ATLANTA, GA — A bill that would allow for the use of CBD cannabis oil for children suffering epileptic seizures won overwhelming support Monday, passing a floor vote by the Georgia House 171-4.
Sponsored by Rep. Allen Peake (R-Macon), the bill nearly met an early demise in the House Health and Human Services Committee last week when advocates and lawmakers warned the bill was unworkable because it did not allow for marijuana cultivation in the state.
Rep. Peake amended the bill to allow for Georgia’s medical research universities to grow marijuana, leading to a unanimous vote of approval by the committee.
“Our bill would be the most restrictive medical marijuana bill in the nation,” says Rep. Peake.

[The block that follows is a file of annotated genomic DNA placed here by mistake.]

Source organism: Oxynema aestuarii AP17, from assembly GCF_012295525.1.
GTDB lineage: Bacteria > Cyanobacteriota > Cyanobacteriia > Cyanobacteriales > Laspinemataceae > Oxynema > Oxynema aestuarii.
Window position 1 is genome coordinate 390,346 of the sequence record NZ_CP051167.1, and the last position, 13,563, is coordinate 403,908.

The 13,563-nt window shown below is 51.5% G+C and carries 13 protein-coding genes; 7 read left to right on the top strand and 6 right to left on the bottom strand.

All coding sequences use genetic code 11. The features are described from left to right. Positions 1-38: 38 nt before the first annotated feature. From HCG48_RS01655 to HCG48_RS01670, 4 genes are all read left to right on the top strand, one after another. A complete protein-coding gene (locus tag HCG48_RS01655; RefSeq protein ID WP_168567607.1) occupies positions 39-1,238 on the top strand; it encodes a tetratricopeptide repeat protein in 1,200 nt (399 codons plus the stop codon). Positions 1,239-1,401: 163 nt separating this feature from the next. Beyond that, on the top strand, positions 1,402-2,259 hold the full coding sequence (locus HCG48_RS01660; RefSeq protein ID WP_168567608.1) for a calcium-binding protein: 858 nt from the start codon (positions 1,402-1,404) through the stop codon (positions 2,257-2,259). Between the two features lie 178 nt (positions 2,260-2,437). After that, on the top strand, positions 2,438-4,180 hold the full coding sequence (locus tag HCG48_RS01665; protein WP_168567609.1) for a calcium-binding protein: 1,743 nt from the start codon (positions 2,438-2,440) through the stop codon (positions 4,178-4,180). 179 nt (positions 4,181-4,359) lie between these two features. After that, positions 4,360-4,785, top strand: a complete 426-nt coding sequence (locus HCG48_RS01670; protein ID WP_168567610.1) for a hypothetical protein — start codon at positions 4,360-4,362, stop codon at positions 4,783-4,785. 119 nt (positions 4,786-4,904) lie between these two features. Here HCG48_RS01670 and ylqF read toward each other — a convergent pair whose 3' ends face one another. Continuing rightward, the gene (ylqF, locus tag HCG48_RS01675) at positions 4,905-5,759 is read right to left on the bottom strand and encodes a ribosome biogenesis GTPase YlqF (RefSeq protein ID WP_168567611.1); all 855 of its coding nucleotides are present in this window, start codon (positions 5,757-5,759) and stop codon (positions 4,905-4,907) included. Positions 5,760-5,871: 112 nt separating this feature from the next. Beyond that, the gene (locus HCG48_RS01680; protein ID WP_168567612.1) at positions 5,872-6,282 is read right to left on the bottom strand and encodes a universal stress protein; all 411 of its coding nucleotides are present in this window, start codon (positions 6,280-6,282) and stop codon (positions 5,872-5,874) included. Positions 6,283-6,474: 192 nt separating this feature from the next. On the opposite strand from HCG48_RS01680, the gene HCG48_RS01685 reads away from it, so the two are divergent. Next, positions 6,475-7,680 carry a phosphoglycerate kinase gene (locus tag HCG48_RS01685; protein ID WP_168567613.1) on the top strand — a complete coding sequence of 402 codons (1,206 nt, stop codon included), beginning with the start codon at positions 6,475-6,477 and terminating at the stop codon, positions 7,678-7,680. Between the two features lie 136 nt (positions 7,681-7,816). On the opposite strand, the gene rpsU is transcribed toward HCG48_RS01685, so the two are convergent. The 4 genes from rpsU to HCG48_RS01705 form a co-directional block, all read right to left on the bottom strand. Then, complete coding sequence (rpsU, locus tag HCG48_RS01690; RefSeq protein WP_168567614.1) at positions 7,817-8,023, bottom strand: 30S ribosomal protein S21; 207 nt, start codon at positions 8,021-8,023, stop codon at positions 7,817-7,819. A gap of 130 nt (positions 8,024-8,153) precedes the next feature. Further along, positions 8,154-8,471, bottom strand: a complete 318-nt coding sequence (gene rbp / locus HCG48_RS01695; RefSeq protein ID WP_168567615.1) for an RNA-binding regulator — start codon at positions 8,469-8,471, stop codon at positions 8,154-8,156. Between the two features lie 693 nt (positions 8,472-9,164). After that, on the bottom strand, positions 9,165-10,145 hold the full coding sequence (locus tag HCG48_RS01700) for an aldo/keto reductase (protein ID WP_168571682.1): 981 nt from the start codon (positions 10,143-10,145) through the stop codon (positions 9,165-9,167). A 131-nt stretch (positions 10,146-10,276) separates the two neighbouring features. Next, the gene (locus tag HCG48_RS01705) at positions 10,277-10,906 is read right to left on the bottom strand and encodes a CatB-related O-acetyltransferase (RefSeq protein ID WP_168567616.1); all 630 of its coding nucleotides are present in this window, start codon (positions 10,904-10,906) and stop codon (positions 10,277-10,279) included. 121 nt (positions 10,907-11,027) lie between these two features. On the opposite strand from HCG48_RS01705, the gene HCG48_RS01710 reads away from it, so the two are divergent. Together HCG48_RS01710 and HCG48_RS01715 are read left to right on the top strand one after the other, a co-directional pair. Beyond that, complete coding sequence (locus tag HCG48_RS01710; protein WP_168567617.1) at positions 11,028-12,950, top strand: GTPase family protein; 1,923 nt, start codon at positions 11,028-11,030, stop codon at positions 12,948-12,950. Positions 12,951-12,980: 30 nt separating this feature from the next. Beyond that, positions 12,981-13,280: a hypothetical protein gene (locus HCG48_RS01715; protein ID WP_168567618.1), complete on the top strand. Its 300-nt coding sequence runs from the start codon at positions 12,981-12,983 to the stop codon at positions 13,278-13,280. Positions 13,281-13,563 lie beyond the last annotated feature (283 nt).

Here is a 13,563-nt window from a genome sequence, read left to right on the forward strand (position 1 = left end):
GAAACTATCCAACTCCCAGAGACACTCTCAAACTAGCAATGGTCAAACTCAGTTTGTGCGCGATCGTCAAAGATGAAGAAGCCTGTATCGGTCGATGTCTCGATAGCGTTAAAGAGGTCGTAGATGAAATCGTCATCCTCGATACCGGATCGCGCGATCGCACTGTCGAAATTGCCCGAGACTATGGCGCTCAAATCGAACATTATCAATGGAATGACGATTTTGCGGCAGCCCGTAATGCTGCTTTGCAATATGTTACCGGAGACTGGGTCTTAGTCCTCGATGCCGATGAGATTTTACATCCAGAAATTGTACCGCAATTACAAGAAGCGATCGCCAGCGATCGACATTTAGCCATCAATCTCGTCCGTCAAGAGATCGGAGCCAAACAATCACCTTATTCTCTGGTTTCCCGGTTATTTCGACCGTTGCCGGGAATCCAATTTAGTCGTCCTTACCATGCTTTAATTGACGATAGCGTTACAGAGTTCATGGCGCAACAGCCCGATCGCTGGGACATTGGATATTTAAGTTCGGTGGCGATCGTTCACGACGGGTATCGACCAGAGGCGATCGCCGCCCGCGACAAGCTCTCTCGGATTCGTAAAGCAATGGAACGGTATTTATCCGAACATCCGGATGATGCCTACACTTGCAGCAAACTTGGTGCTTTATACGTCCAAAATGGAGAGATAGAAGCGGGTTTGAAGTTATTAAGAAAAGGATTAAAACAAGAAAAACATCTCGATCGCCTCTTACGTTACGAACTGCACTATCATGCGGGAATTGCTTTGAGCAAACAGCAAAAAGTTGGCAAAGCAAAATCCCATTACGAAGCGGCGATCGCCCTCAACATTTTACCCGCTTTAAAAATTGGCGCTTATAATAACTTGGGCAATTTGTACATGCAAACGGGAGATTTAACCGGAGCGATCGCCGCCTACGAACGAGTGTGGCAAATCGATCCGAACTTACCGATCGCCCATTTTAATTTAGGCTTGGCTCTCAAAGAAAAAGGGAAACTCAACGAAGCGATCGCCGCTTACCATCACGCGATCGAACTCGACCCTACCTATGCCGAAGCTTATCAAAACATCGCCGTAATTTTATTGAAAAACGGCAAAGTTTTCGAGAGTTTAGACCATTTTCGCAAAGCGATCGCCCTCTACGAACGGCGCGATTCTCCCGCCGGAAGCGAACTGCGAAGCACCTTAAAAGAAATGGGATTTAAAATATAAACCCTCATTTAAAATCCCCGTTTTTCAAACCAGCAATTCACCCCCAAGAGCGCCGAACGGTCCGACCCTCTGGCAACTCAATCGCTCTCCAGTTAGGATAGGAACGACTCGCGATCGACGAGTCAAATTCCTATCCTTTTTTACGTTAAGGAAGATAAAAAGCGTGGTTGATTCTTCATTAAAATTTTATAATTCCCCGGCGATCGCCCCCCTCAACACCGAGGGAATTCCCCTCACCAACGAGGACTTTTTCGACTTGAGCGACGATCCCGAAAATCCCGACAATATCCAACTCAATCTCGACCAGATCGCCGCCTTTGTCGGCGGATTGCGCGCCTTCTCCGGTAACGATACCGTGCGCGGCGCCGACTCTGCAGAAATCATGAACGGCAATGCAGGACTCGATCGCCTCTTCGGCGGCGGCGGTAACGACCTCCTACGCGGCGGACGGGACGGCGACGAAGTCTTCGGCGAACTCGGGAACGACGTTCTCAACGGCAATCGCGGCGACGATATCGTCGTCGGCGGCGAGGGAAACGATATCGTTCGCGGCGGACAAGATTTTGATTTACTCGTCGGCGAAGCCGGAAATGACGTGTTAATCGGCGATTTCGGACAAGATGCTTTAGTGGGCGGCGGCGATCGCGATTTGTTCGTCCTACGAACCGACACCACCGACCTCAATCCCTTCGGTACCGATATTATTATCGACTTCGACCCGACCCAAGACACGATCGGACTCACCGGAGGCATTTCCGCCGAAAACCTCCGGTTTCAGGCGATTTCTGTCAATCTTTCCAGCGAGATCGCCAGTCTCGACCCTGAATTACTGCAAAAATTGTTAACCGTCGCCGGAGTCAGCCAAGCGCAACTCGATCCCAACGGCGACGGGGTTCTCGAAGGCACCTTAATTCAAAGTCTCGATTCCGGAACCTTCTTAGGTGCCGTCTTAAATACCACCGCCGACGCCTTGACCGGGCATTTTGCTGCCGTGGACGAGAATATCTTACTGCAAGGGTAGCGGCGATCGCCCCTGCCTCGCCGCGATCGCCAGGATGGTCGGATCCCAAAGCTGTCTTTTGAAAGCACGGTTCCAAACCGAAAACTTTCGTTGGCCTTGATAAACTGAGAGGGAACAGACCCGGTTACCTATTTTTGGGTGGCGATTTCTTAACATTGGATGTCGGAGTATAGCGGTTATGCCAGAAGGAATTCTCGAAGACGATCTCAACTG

“If we can offer the slightest rise, the slightest improvement in the quality of life for these children, these families, I think we’re doing the right thing,” said Rep. Nikki Randall (D-Macon), one of many Democrats who joined Republicans in bi-partisan support of the bill.
The limited medical marijuana bill, which only allows cannabis with high CBD to THC ratios, now heads to the Senate for consideration.
If passed by the Senate, the bill would revive a long-dormant research program allowing academic institutions to distribute cannabis oil to those suffering from specific medical conditions.